Wednesday, June 27, 2012

The Second Puerto Rican Pro LGBTT Health Summit: Stigma and its Impact on the Health of LGBTT Communities

Posted on by The Network for LGBT Health Equity Reposted at,

San Juan, Puerto Rico - The Second Puerto Rican Pro LGBTT Health Summit: Stigma and its Impact on the Health of LGBTT Communities, is a platform for initiating meaningful dialogue, expanding knowledge, and proposing proactive actions to understand and address diverse LGBTT realities. In honor of LGBTT Pride Month in Puerto Rico, this year’s Summit will focus on the impact of stigma on the quality of life of LGBTT communities. Stigma is a major underlying cause of health disparities in LGBTT communities, influencing the attitude and services of healthcare providers toward LGBTT patients and perpetuating discriminatory practices that lead to reduced LGBTT access to healthcare.

The Citizens Alliance for Lesbian, Gay, Bisexual, Transgender, Transsexual, and Allies Health
(ACPS-LGBTTA) invites the public to attend the Second Puerto Rican LGBTT Health Summit to be held on Saturday, June 30th, 2012 from 7:00 am to 5:30 pm at the Amphitheater of the School of Nursing, Medical Sciences Campus of the University of Puerto Rico (UPR) in Río Piedras.
In preparation for the summit, on Friday morning, June 29th, two four-hour training sessions will be held on the following topics: 1) Cultural sensitivity for health professionals; and 2) Protecting individual health and well-being using social media, a particularly relevant topic for LGBTT youth. Both trainings will be held at the Puerto Rico Cancer Center at the Medical Sciences Campus of UPR.

“The Summit seeks to bring together diverse sectors of society to raise awareness about health disparities and the social, cultural and environmental factors that impact our health. In particular, we seek to engage community leaders, students, health professionals, and government officials in Puerto Rico, the Caribbean and the mainland U.S. about strategies for improving health outcomes in LGBTT communities,” said Juan Carlos Vega, Coordinator of the Second Summit.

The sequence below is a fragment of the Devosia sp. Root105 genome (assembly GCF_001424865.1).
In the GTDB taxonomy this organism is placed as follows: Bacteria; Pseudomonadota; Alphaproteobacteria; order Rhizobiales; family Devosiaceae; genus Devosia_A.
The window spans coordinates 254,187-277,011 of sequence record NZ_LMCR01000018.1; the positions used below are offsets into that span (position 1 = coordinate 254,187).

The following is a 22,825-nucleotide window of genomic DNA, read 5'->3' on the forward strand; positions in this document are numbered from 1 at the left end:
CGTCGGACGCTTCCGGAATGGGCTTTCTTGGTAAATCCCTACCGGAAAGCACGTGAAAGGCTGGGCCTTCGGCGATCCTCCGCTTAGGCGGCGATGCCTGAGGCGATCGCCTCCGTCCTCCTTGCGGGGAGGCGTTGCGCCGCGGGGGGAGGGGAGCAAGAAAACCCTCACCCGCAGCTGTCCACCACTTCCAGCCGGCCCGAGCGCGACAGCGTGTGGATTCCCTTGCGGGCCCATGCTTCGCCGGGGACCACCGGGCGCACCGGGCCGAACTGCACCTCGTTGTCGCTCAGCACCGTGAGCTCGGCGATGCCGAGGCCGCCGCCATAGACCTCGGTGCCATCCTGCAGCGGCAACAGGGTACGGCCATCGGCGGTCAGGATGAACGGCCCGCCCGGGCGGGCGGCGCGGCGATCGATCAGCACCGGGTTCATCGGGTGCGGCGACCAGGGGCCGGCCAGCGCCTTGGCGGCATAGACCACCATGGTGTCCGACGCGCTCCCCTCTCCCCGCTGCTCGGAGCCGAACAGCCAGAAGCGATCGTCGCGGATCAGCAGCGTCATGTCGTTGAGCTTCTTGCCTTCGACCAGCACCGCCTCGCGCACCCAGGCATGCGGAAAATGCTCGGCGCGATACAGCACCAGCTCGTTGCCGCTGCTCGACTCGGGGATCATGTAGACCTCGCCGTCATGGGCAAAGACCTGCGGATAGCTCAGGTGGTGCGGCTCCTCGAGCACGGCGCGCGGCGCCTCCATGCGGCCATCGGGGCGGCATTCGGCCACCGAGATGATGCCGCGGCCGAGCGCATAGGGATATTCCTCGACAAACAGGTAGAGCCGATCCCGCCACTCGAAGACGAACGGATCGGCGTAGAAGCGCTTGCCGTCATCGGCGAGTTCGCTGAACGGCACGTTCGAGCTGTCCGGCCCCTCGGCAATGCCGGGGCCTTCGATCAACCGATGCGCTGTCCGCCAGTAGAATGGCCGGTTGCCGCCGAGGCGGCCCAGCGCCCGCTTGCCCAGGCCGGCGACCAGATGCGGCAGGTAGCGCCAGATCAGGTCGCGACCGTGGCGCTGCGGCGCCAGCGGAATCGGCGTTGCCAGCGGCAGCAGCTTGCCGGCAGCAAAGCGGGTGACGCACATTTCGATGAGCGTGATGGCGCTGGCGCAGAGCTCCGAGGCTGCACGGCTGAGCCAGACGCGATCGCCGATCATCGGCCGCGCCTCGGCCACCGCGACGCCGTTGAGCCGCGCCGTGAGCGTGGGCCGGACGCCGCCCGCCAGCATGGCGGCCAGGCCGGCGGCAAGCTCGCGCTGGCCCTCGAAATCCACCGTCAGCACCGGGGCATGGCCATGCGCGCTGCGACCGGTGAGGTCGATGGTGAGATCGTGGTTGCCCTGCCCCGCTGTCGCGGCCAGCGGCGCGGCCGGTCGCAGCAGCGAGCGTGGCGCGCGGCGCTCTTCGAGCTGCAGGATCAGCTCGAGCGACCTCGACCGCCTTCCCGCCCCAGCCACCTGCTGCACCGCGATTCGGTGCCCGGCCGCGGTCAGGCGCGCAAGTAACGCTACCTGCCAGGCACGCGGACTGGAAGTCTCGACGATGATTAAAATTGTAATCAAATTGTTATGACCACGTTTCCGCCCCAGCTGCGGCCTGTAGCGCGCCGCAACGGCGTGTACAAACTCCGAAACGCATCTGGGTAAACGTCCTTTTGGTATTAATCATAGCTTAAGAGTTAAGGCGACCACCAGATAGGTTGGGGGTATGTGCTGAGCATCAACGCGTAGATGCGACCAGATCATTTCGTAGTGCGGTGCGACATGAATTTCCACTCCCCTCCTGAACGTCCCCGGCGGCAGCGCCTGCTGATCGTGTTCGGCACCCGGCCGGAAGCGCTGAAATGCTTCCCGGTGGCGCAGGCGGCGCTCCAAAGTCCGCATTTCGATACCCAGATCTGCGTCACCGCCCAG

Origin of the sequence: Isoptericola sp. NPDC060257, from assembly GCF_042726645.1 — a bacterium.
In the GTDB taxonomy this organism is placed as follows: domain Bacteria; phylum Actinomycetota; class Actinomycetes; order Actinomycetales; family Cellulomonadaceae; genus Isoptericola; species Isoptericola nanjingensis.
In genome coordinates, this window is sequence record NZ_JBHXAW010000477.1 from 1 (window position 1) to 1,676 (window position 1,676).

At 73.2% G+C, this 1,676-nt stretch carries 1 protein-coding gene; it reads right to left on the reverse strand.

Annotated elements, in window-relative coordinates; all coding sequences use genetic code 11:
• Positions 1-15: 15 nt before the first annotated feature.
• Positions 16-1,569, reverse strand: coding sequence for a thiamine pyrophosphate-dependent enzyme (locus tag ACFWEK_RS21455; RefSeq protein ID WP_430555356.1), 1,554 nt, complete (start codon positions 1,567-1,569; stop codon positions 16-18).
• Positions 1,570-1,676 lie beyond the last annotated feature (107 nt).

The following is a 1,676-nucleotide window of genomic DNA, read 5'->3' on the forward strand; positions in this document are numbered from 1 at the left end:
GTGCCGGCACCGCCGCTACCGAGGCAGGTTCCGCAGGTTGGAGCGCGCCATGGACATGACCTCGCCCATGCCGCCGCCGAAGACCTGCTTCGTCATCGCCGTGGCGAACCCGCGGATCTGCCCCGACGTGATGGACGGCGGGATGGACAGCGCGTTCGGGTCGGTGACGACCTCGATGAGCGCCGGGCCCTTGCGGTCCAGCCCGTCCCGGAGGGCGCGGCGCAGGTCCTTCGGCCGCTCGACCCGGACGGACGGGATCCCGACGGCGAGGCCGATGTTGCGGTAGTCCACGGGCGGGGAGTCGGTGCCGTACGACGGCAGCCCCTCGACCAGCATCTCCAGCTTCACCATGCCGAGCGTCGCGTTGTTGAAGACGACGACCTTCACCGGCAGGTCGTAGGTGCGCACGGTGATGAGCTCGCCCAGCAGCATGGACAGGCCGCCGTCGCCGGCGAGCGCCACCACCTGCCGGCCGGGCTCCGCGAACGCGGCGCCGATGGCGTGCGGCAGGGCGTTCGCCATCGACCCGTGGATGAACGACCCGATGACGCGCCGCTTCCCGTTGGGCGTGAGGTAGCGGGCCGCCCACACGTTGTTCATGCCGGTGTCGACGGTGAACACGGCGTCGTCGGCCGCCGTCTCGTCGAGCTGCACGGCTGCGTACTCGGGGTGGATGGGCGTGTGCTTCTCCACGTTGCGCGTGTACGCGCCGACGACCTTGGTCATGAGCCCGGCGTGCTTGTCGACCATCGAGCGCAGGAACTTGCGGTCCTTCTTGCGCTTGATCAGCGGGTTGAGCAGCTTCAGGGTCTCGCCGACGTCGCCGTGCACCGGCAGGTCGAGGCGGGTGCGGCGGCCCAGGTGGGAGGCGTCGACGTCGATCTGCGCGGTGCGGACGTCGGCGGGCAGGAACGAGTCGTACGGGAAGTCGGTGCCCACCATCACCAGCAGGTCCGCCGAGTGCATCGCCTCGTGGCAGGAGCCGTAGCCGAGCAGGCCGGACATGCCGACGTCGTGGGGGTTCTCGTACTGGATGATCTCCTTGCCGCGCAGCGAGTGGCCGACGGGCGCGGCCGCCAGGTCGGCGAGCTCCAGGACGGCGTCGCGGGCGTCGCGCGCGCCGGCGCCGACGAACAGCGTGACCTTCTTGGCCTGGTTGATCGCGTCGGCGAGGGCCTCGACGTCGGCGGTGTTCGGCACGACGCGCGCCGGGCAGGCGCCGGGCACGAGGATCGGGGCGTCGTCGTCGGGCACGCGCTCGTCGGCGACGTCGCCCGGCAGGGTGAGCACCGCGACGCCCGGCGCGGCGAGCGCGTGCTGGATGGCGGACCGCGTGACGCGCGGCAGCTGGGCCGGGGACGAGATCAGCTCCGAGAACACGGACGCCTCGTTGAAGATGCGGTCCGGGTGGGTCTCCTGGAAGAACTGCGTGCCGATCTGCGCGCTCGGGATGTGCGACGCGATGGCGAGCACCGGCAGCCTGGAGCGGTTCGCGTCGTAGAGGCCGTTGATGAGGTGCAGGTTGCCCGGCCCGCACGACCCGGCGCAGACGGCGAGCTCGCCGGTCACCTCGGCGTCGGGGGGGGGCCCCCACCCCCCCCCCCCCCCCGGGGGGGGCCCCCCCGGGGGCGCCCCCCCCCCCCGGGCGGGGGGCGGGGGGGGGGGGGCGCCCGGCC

The Summit is supported by several organizations, including: the National Latino Tobacco Control Network, the National Network for LGBT Health Equity, The Schools of Nursing and Dental Medicine and the Comprehensive Cancer Center of the Medical Sciences Campus of the University of Puerto Rico, the Legacy Foundation, the Latino Commission on AIDS, PR CoNCRA, Lambda Legal, the Medina Press and the Institute of Samadhi Yoga Institute. If you are interested in volunteering, please contact us at More information on the logistics and contents of the Summit can be found at our website: or our Facebook page:

The Shame of Pride

Posted on by rickyhill  Reposted at, and
Written by Ricky Hill, Doctoral student, instructor, dandy
Cross-posted from OK4RJ: Oklahomans for Reproductive Justice
It’s the most beautiful time of the year, y’all.

This is the time of year where queers all over this lovely country of ours put on their shortest of shorts, their most glittery of glitter, their most bronze of bronzer, and work on making their hair as high as humanly possible. We primp, we preen, we curate the most fabulous ensembles in hope of catching the eye of that gender fucking Femme who works at the only bookstore in town that carries Curve (that’s still a thing, right? Okay, Original Plumbing, then).This is the time of year that we all wait so patiently for: The time of year where we are allowed to be bold and brash.

The time of year where we put on our rainbows, grab fistfuls of money, and dance in the streets.
That’s right, queermos. You know it, you love it: PRIDE!

It’s Pride Month! The one time of year when we’re allowed to walk down the streets in gold lamé without fear! The one time of year we get to be seen in the daytime! The one time of year when you can assume everyone wants to fuck you without looking like a narcissist! And y’all, you know Pride is good, because it’s one of the seven deadly sins.
But with Pride comes one of my least favorite things in the world: Pride Festivals.

You think I’d love them, because they’re chock full of free shit, gaymo performances, daytime drinking, and sweaty dancing. But you know what? You’re wrong. To me, Pride Festivals have become one of the most hypocritical events to happen to queer communities in recent years.

I know, I know. That’s maybe a controversial opinion to have, but hear me out.

Pride is something positive that originated out of something super shitty. It’s a self-affirming visibility project built up as a response to physical and psychic attacks on queerness. That part I can get behind.

The issue I take with Pride Festivals across the country is the rampant sponsorship put up by addictive and dangerous products. Don’t act like you don’t know.

Let’s look at Oklahoma City Pride as an example.